In the event of an emergencySecaucus backs up some data in Cumberland County

It has been more than 70 years since a major hurricane hit the New York City area, and meteorologists claim the entire region, including Secaucus, is overdue for another major hurricane that could be a Category 3 storm.
In addition, the possibility of another terrorist attack like the one in Manhattan on Sept. 11, 2001 always looms large.
Because important data can be lost during a disaster – not just property – local towns and counties are creating reciprocal agreements with other areas to back up their data.
The office of New Jersey Gov. Jon Corzine recommends that data should be backed up in two locations, one within five miles of the government, and another location that is at least 90 miles away.
In the case of Secaucus, some of its paperwork will be backed up in Cumberland County, and Cumberland will back up some of its data in Secaucus.
Many areas were reluctant to back up data in Hudson County because it is so close to New York City, an official said.

Insurance documents, birth certificates

Both Hurricane Katrina in 2005 and the 2001 terrorist attacks showed just how disruptive natural disasters could be to data. Government agencies may themselves be hit so hard they’re unable to function smoothly.
“Continuity of government operations came to the forefront of everybody’s consciousness after the terrible flooding in New Orleans during Hurricane Katrina,” noted Town Administrator David Drumeler last week. “There were areas where every government document – birth certificates, tax records, other financial data – was completely wiped out.”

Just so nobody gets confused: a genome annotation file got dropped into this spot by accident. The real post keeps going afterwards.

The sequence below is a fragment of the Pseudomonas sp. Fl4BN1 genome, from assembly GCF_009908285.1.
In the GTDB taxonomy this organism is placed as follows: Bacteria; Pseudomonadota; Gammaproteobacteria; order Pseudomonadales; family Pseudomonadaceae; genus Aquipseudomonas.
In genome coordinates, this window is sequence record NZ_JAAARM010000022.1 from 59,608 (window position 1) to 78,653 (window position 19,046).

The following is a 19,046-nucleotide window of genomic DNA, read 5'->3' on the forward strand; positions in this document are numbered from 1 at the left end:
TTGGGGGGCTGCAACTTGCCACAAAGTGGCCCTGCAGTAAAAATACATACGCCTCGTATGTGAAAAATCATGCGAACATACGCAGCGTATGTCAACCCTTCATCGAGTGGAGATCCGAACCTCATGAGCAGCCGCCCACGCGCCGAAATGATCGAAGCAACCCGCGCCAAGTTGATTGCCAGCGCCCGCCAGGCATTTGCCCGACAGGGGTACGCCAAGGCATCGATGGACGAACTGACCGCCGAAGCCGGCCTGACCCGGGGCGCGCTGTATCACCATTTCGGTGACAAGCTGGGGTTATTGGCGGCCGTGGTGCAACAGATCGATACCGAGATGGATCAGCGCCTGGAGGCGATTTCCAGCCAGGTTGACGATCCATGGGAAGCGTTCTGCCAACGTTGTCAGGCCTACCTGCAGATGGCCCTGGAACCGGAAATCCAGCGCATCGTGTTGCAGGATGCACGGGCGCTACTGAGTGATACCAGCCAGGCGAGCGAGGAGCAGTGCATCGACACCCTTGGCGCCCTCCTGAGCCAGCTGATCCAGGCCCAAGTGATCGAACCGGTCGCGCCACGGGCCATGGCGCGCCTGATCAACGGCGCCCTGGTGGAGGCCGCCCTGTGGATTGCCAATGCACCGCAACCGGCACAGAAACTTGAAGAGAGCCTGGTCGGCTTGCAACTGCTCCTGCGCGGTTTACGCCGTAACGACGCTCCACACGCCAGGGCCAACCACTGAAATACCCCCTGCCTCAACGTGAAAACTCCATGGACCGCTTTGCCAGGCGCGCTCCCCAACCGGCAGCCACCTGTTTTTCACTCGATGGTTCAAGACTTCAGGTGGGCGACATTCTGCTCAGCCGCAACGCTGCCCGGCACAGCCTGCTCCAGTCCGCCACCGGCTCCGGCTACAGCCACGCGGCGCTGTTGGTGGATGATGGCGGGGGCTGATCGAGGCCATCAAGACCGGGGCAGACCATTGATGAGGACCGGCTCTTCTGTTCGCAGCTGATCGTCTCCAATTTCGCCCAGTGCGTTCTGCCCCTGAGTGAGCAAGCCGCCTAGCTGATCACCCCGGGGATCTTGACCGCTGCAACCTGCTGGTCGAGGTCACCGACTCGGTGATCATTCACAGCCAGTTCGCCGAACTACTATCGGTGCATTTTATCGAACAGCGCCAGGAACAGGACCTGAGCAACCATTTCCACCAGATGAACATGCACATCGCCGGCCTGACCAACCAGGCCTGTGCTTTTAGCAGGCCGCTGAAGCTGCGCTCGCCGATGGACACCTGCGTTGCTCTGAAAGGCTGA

Often, those lost documents were needed to expedite insurance payments, federal grants, and other aid that people needed to rebuild their lives.

An exchange with Hudson County, and with Cumberland

“[As] an example of how this works, I’m currently working with Hudson County to host my e-mail server,” Drumeler said. “Communications is the number one thing we do in government. So, in the event of a disaster, you need your communication systems to work and be reliable.”
“Hudson County has excess capacity on their server that we want to use to improve our communications here in Secaucus,” he said. “The goal is to be able to effectively run your government from another location if you had to because of a disaster.”
Having the county host Secaucus’ e-mail server will save taxpayers here $5,500 to $6,000 annually and will help protect communication operations among elected officials in the event of an emergency, Drumeler said. He will meet with Hudson officials this week to finalize logistics and the new server should be in place this spring.
Secaucus’ data will also be backed up outside of Hudson County, since county governments similarly share and move their data around to protect it from a disaster, although for Hudson, finding a data-sharing partner has proved to be a bit of a challenge.
“Nobody wanted to share with us, or anybody else in Hudson County, because we’re so close to Manhattan, which is a high profile target,” Drumeler said. “We found ourselves in the challenging position of not having anyone else to partner with.”
Then came Cumberland County, located about 21 miles from the Hope Creek nuclear power plant in Hancock’s Bridge, whose situation is similar to Hudson County. Other counties didn’t want to share with Cumberland itself because the nuclear plant is considered to be a high profile target for a terror attack.
“Because of the nuclear power plant, they didn’t have a dance partner, either,” Drumeler stated. “So, it kind of worked out that Hudson and Cumberland would work out an arrangement to share data with each other.”
The agreement between Hudson County and Cumberland should be completed soon.

E. Assata Wright can be reached at

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